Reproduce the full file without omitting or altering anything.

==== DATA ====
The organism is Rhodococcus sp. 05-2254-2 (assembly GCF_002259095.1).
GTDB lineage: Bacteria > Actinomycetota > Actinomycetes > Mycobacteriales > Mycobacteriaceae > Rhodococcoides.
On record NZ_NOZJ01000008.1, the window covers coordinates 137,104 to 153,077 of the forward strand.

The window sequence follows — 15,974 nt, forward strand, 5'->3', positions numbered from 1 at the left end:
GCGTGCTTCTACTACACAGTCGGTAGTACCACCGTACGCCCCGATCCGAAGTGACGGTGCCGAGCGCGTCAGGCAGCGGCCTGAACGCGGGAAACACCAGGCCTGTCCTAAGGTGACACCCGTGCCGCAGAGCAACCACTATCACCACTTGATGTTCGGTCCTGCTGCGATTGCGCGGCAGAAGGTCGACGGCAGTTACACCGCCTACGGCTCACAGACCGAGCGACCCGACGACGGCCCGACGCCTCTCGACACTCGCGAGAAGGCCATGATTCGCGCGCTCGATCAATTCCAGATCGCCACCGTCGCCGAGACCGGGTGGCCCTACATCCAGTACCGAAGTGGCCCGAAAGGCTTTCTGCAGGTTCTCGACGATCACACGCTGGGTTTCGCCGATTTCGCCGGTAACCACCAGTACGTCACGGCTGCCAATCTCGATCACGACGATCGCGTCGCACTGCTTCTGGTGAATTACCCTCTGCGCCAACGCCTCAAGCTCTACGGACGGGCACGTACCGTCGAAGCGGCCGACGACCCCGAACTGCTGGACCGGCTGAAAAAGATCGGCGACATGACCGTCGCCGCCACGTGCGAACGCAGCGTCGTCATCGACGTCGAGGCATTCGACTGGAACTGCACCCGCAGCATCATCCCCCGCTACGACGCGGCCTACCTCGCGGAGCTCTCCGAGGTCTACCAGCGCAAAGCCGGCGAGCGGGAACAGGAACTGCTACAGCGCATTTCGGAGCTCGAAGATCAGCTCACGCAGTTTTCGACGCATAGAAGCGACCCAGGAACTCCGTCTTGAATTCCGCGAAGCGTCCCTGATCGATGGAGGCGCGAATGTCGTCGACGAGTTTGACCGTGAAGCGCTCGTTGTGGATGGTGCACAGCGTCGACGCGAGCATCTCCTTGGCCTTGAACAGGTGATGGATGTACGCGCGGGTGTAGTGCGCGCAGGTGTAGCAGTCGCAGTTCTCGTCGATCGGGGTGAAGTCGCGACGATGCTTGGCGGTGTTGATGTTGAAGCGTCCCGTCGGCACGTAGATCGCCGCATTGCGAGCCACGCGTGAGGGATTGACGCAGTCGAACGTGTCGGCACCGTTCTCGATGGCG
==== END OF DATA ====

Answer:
The organism is Rhodococcus sp. 05-2254-2 (assembly GCF_002259095.1).
GTDB lineage: Bacteria > Actinomycetota > Actinomycetes > Mycobacteriales > Mycobacteriaceae > Rhodococcoides.
On record NZ_NOZJ01000008.1, the window covers coordinates 137,104 to 153,077 of the forward strand.

The window sequence follows — 15,974 nt, forward strand, 5'->3', positions numbered from 1 at the left end:
GCGTGCTTCTACTACACAGTCGGTAGTACCACCGTACGCCCCGATCCGAAGTGACGGTGCCGAGCGCGTCAGGCAGCGGCCTGAACGCGGGAAACACCAGGCCTGTCCTAAGGTGACACCCGTGCCGCAGAGCAACCACTATCACCACTTGATGTTCGGTCCTGCTGCGATTGCGCGGCAGAAGGTCGACGGCAGTTACACCGCCTACGGCTCACAGACCGAGCGACCCGACGACGGCCCGACGCCTCTCGACACTCGCGAGAAGGCCATGATTCGCGCGCTCGATCAATTCCAGATCGCCACCGTCGCCGAGACCGGGTGGCCCTACATCCAGTACCGAAGTGGCCCGAAAGGCTTTCTGCAGGTTCTCGACGATCACACGCTGGGTTTCGCCGATTTCGCCGGTAACCACCAGTACGTCACGGCTGCCAATCTCGATCACGACGATCGCGTCGCACTGCTTCTGGTGAATTACCCTCTGCGCCAACGCCTCAAGCTCTACGGACGGGCACGTACCGTCGAAGCGGCCGACGACCCCGAACTGCTGGACCGGCTGAAAAAGATCGGCGACATGACCGTCGCCGCCACGTGCGAACGCAGCGTCGTCATCGACGTCGAGGCATTCGACTGGAACTGCACCCGCAGCATCATCCCCCGCTACGACGCGGCCTACCTCGCGGAGCTCTCCGAGGTCTACCAGCGCAAAGCCGGCGAGCGGGAACAGGAACTGCTACAGCGCATTTCGGAGCTCGAAGATCAGCTCACGCAGTTTTCGACGCATAGAAGCGACCCAGGAACTCCGTCTTGAATTCCGCGAAGCGTCCCTGATCGATGGAGGCGCGAATGTCGTCGACGAGTTTGACCGTGAAGCGCTCGTTGTGGATGGTGCACAGCGTCGACGCGAGCATCTCCTTGGCCTTGAACAGGTGATGGATGTACGCGCGGGTGTAGTGCGCGCAGGTGTAGCAGTCGCAGTTCTCGTCGATCGGGGTGAAGTCGCGACGATGCTTGGCGGTGTTGATGTTGAAGCGTCCCGTCGGCACGTAGATCGCCGCATTGCGAGCCACGCGTGAGGGATTGACGCAGTCGAACGTGTCGGCACCGTTCTCGATGGCG